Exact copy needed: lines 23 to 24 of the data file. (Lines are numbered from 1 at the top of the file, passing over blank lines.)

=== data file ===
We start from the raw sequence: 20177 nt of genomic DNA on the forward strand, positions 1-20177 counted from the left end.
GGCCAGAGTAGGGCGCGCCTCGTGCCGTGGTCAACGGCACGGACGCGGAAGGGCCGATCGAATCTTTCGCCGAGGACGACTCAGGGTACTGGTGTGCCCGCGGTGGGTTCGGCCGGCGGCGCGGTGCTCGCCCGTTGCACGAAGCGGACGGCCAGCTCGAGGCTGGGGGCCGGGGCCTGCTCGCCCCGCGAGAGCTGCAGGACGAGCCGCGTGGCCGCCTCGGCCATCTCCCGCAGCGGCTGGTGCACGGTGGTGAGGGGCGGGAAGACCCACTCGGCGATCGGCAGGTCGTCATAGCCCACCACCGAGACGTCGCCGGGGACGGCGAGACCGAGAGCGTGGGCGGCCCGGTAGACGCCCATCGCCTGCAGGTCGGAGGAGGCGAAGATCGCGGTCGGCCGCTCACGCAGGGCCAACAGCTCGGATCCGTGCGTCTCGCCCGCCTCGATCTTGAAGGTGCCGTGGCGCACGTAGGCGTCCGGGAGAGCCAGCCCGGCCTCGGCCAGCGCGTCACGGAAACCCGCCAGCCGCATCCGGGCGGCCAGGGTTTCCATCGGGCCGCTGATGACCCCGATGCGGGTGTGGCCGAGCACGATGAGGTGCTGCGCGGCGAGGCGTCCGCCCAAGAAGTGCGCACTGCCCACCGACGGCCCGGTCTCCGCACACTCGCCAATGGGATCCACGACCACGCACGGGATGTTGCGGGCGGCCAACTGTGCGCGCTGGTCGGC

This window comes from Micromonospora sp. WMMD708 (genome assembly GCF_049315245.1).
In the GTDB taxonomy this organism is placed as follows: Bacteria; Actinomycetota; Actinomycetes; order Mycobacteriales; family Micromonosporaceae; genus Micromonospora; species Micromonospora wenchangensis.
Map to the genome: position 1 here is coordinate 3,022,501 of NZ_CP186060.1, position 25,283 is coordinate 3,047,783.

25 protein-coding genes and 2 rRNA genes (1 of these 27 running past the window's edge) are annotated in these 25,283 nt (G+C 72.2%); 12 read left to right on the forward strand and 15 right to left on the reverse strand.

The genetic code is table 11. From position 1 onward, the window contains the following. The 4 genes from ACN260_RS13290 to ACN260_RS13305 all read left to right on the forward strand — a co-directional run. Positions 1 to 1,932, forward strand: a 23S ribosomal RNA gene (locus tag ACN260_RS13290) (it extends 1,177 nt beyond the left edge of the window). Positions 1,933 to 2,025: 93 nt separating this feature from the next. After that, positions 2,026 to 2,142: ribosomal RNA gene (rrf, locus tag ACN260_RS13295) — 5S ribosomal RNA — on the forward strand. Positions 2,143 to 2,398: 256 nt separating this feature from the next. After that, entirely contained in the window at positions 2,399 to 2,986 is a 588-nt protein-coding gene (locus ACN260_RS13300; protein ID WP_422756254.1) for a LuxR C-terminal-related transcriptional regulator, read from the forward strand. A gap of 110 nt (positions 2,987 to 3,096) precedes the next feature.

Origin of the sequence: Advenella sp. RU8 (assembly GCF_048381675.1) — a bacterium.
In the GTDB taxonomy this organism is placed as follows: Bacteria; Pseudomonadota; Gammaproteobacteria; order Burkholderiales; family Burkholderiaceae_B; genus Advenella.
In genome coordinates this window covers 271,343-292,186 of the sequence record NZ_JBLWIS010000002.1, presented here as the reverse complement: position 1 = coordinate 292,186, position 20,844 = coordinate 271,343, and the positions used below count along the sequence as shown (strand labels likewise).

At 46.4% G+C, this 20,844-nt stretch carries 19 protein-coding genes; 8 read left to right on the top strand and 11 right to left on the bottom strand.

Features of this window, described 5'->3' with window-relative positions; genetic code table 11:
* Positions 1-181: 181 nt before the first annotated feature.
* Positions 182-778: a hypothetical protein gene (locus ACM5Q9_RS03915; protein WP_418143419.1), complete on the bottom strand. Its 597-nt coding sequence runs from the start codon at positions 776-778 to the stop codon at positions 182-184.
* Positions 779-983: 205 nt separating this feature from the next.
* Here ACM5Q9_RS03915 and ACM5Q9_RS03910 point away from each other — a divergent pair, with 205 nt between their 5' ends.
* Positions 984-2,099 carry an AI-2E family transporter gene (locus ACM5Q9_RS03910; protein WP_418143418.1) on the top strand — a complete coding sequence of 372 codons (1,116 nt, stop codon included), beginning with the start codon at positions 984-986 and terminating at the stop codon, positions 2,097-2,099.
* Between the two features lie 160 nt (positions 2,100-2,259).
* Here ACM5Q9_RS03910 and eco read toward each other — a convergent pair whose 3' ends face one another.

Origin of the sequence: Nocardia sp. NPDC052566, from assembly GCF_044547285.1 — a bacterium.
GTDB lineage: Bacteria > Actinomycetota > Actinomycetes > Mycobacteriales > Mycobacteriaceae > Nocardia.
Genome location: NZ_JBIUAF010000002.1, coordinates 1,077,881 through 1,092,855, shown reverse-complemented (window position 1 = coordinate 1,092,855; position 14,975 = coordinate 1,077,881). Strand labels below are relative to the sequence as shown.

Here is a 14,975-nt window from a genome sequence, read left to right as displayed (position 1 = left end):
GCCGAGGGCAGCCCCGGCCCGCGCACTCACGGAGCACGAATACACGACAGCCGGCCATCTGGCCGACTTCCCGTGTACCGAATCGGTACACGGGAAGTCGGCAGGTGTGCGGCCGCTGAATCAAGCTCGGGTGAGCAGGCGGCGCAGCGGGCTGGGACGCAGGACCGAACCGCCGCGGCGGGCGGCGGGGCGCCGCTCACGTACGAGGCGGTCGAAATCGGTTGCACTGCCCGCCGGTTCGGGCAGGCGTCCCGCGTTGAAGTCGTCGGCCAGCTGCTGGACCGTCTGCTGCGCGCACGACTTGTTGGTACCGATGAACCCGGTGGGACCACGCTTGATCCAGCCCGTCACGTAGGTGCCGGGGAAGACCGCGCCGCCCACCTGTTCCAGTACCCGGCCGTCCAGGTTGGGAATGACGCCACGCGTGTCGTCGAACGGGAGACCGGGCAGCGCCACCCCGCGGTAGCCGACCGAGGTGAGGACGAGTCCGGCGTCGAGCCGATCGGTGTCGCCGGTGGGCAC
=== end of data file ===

Here is a 14,975-nt window from a genome sequence, read left to right as displayed (position 1 = left end):
GCCGAGGGCAGCCCCGGCCCGCGCACTCACGGAGCACGAATACACGACAGCCGGCCATCTGGCCGACTTCCCGTGTACCGAATCGGTACACGGGAAGTCGGCAGGTGTGCGGCCGCTGAATCAAGCTCGGGTGAGCAGGCGGCGCAGCGGGCTGGGACGCAGGACCGAACCGCCGCGGCGGGCGGCGGGGCGCCGCTCACGTACGAGGCGGTCGAAATCGGTTGCACTGCCCGCCGGTTCGGGCAGGCGTCCCGCGTTGAAGTCGTCGGCCAGCTGCTGGACCGTCTGCTGCGCGCACGACTTGTTGGTACCGATGAACCCGGTGGGACCACGCTTGATCCAGCCCGTCACGTAGGTGCCGGGGAAGACCGCGCCGCCCACCTGTTCCAGTACCCGGCCGTCCAGGTTGGGAATGACGCCACGCGTGTCGTCGAACGGGAGACCGGGCAGCGCCACCCCGCGGTAGCCGACCGAGGTGAGGACGAGTCCGGCGTCGAGCCGATCGGTGTCGCCGGTGGGCAC